AMD on the Road: takes Radeon RX Vega to the Gamers

Discussion in 'Frontpage news' started by Hilbert Hagedoorn, Jul 12, 2017.

  1. yasamoka

    yasamoka Ancient Guru

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    Why would AMD release a card to compete with the 1080 which is ~20% faster than the previous generation 980Ti when they already had the Fury X to compete with that (and it already competed well, disregarding VRAM limitations - and now competes better)?

    Is Vega going to be 20-30% faster than a Fury X? They might as well not release a card at all.

    It doesn't make sense to me for AMD to be targeting this card against the 1080. Not at all.
     
  2. darkcoder

    darkcoder Member

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    We don't know anything for sure about Vega. But read somewhere that the FE has the same chip as the gaming Vega will have. If that's true, then means the only difference will be bios and drivers. And that means is very unlikely you will see the massive jump in speed people are really hoping.

    But then again, doesn't make sense the early year Vega previous appereances, where performance shown matched or exceded the 1080, and 6 months (or more) later, and still showing same or worse performance. It doesn't make any sense at all.
     
  3. Exascale

    Exascale Banned

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    They arent. People who dont understand the HPC market are just talking a bunch of nonsense basically.
     
  4. MorganX

    MorganX Member Guru

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    Explain that to me, late to the game. Or others saying that level of performance, which AMD doesn't offer now and having a 1440p to 4k capable gaming card with Freesync will be a great thing, is a failure.

    The 1080ti was released this year correct? It's NVIDIAs top of the line GPU, who's price was by NVIDIA standards slashed based purely of speculation about Vega, which is the only reason why 90% of those lauding it are even talking about it as a viable mainstream buy, which it is not.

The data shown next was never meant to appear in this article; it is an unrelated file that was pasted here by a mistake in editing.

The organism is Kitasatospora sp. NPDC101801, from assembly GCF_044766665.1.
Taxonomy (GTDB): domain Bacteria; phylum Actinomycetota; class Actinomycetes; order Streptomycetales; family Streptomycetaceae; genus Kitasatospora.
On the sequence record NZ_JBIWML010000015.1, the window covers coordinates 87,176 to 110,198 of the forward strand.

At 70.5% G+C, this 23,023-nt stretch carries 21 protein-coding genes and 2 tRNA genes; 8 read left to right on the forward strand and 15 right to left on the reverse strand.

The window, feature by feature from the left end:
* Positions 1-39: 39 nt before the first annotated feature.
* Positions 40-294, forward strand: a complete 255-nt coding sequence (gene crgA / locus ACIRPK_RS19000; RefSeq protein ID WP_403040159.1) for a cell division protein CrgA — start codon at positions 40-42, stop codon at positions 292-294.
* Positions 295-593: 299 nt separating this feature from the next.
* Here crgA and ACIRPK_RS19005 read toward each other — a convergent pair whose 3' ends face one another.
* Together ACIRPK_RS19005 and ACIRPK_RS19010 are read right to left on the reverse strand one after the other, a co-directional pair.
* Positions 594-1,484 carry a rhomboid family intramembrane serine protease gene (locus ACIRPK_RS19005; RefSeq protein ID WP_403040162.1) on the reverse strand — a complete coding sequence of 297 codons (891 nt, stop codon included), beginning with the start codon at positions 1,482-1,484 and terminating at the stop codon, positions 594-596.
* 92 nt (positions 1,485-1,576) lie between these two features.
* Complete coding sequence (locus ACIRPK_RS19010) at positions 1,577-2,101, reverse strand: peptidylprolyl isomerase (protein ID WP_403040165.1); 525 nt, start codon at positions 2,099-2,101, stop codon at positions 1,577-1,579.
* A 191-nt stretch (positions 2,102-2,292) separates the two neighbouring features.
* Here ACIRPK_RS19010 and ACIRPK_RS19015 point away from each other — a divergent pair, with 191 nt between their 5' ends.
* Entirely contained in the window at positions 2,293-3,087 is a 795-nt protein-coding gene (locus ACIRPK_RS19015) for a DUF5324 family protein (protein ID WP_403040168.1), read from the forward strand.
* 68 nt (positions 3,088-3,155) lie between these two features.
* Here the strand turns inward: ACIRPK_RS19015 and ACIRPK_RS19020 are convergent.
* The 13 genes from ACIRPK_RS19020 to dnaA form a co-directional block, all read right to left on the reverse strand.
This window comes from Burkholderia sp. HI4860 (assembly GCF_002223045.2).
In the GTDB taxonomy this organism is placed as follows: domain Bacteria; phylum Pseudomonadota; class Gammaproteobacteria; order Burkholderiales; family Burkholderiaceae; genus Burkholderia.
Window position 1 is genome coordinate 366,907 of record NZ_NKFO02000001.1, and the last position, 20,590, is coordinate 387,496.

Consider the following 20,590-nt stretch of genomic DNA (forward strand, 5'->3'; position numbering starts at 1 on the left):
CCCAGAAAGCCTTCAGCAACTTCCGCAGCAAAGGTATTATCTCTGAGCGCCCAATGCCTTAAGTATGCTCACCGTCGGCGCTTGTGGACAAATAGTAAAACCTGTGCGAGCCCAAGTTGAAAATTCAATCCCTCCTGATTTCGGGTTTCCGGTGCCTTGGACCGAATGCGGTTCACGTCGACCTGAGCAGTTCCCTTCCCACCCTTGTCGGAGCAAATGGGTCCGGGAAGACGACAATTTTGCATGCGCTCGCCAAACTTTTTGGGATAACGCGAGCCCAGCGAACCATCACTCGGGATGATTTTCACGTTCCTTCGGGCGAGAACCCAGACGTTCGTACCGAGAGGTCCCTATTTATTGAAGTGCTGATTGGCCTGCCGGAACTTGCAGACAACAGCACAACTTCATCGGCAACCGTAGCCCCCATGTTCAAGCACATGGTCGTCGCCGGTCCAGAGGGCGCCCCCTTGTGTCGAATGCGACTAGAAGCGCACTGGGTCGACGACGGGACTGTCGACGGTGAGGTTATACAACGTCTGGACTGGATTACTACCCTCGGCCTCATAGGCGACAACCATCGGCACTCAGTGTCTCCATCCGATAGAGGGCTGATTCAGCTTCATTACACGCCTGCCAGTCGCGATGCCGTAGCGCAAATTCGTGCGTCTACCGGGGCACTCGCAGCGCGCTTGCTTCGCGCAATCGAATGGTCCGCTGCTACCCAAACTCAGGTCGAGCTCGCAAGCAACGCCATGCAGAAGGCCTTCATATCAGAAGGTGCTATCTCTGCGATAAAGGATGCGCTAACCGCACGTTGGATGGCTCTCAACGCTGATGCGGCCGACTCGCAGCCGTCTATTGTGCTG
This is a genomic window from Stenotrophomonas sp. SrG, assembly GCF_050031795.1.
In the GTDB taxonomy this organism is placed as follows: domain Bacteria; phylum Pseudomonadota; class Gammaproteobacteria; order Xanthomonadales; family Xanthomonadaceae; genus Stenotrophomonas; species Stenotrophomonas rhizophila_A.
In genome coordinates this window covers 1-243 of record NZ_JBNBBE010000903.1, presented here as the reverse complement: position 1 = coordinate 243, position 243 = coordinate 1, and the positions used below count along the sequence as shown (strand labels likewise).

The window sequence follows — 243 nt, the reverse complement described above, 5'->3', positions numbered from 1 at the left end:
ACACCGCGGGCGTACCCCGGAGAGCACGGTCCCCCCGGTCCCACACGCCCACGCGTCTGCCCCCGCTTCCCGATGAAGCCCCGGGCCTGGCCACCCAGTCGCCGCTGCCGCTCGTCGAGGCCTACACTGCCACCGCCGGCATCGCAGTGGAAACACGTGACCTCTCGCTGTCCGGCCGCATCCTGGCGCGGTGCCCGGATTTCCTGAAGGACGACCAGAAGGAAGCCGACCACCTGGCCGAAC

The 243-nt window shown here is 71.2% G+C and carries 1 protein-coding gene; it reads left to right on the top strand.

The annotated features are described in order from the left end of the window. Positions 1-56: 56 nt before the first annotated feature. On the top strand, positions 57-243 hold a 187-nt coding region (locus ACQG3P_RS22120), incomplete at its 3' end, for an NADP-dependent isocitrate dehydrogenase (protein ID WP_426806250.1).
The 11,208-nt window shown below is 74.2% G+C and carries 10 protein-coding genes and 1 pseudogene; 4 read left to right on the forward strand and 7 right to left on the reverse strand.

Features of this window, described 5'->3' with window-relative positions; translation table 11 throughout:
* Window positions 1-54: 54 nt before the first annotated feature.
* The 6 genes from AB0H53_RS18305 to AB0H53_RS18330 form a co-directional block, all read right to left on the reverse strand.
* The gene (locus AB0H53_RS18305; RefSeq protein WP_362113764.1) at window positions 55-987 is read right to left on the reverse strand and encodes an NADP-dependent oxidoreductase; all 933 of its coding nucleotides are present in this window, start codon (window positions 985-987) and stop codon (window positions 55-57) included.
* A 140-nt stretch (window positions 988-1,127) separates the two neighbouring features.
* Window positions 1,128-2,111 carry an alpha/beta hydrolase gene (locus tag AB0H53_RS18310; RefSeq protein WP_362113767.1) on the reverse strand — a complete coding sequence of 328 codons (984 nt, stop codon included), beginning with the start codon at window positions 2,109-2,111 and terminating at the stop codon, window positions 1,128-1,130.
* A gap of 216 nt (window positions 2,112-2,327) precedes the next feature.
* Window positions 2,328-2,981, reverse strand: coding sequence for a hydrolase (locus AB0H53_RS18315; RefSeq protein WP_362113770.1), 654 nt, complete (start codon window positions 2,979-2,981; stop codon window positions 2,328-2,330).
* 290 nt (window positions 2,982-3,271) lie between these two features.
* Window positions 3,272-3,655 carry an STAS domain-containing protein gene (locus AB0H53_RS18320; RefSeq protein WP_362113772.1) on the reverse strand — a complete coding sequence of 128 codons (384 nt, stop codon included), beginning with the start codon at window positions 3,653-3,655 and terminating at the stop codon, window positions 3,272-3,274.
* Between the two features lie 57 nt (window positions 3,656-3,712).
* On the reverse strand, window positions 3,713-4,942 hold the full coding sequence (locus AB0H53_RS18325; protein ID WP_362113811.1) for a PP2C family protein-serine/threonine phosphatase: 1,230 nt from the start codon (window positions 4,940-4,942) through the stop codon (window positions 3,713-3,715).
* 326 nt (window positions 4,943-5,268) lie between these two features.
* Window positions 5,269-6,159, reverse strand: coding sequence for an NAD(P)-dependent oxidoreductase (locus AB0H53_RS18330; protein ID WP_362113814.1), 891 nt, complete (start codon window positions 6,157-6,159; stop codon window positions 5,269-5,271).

Based on you comment, you would think an $800 gaming card was the top selling GPU and is what most gamers buy or can afford. So if AMD provides a better price/performance (including freesync) package, it's a bust because it doesn't eclipse their one top card, that few can afford for gaming, the ti?

    Explain that reasoning to me ...
     

  5. schmidtbag

    schmidtbag Ancient Guru

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    Irrelevant. Nvidia's net income is $1.67 billion. Surely, they're not struggling to pay off marketing, manufacturing, and R&D.

    Source:
    http://investor.nvidia.com/financials-statements.cfm
     
  6. MorganX

    MorganX Member Guru

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    Magnitudes more than AMD? That just reinforces my point. You can't call Vega a fail by any means IMO.
     
  7. Denial

    Denial Ancient Guru

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    From a gamer perspective, yeah, it's reasonably competitive compared to what Nvidia is offering. From a technological/financial perspective of both companies, it's a problem.

    Ti launched this year - but the architecture it's built on is over a year old. Nothing prevented Nvidia from launching a Ti sized card last year - other then them wanting to reap sweet margins on their Founders Edition cards. In real world, Ti is nearly 40% more effective perf/w. To make matters worse, Nvidia is already shipping GV100 cards to select partners. Theoretically, Nvidia could ship a GV104 with the same perf level of a 1080 - Nvidia claims a 50% perf/w increase on Volta compare to Pascal, making it a ~120w card that would perform at the same level of the Vega FE at ~300w.